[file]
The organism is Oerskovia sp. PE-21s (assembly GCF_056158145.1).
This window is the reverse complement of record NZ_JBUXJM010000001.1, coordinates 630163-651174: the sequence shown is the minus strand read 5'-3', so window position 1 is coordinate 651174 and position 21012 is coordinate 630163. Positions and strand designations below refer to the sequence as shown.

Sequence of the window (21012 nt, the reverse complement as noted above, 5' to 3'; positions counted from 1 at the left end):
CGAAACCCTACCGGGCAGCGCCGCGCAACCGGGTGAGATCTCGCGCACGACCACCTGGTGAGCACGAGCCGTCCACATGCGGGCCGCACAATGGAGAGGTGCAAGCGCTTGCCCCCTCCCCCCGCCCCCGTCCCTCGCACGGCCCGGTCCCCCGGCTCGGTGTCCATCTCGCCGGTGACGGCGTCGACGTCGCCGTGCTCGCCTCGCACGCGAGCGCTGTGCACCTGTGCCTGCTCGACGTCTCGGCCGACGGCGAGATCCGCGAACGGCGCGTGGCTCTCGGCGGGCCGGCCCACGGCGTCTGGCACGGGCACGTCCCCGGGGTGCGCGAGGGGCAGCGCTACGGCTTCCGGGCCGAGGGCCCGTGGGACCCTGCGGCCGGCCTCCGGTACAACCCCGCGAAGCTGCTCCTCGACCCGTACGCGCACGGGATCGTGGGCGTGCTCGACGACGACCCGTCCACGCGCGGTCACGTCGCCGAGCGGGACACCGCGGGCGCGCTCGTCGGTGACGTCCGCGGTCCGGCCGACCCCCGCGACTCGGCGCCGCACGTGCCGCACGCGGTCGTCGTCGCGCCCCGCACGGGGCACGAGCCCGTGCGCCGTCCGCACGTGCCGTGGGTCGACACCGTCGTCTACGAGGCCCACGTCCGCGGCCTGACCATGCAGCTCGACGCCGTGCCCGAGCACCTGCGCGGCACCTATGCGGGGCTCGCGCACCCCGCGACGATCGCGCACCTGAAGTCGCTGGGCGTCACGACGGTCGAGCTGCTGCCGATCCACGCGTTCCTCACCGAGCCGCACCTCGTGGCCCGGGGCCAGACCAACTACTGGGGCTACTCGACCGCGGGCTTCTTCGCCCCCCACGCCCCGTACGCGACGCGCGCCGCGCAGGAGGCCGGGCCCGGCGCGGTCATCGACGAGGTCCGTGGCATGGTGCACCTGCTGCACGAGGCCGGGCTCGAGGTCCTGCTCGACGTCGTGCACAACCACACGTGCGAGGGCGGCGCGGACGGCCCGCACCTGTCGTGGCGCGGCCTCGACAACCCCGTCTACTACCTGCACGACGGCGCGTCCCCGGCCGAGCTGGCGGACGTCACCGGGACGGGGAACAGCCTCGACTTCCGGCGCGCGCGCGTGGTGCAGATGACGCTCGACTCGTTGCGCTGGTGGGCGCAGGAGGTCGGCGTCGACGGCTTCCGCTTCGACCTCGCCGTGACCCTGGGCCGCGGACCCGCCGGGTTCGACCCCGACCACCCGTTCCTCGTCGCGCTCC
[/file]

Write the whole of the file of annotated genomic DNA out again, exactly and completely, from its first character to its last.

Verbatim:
The organism is Oerskovia sp. PE-21s (assembly GCF_056158145.1).
This window is the reverse complement of record NZ_JBUXJM010000001.1, coordinates 630163-651174: the sequence shown is the minus strand read 5'-3', so window position 1 is coordinate 651174 and position 21012 is coordinate 630163. Positions and strand designations below refer to the sequence as shown.

Sequence of the window (21012 nt, the reverse complement as noted above, 5' to 3'; positions counted from 1 at the left end):
CGAAACCCTACCGGGCAGCGCCGCGCAACCGGGTGAGATCTCGCGCACGACCACCTGGTGAGCACGAGCCGTCCACATGCGGGCCGCACAATGGAGAGGTGCAAGCGCTTGCCCCCTCCCCCCGCCCCCGTCCCTCGCACGGCCCGGTCCCCCGGCTCGGTGTCCATCTCGCCGGTGACGGCGTCGACGTCGCCGTGCTCGCCTCGCACGCGAGCGCTGTGCACCTGTGCCTGCTCGACGTCTCGGCCGACGGCGAGATCCGCGAACGGCGCGTGGCTCTCGGCGGGCCGGCCCACGGCGTCTGGCACGGGCACGTCCCCGGGGTGCGCGAGGGGCAGCGCTACGGCTTCCGGGCCGAGGGCCCGTGGGACCCTGCGGCCGGCCTCCGGTACAACCCCGCGAAGCTGCTCCTCGACCCGTACGCGCACGGGATCGTGGGCGTGCTCGACGACGACCCGTCCACGCGCGGTCACGTCGCCGAGCGGGACACCGCGGGCGCGCTCGTCGGTGACGTCCGCGGTCCGGCCGACCCCCGCGACTCGGCGCCGCACGTGCCGCACGCGGTCGTCGTCGCGCCCCGCACGGGGCACGAGCCCGTGCGCCGTCCGCACGTGCCGTGGGTCGACACCGTCGTCTACGAGGCCCACGTCCGCGGCCTGACCATGCAGCTCGACGCCGTGCCCGAGCACCTGCGCGGCACCTATGCGGGGCTCGCGCACCCCGCGACGATCGCGCACCTGAAGTCGCTGGGCGTCACGACGGTCGAGCTGCTGCCGATCCACGCGTTCCTCACCGAGCCGCACCTCGTGGCCCGGGGCCAGACCAACTACTGGGGCTACTCGACCGCGGGCTTCTTCGCCCCCCACGCCCCGTACGCGACGCGCGCCGCGCAGGAGGCCGGGCCCGGCGCGGTCATCGACGAGGTCCGTGGCATGGTGCACCTGCTGCACGAGGCCGGGCTCGAGGTCCTGCTCGACGTCGTGCACAACCACACGTGCGAGGGCGGCGCGGACGGCCCGCACCTGTCGTGGCGCGGCCTCGACAACCCCGTCTACTACCTGCACGACGGCGCGTCCCCGGCCGAGCTGGCGGACGTCACCGGGACGGGGAACAGCCTCGACTTCCGGCGCGCGCGCGTGGTGCAGATGACGCTCGACTCGTTGCGCTGGTGGGCGCAGGAGGTCGGCGTCGACGGCTTCCGCTTCGACCTCGCCGTGACCCTGGGCCGCGGACCCGCCGGGTTCGACCCCGACCACCCGTTCCTCGTCGCGCTCC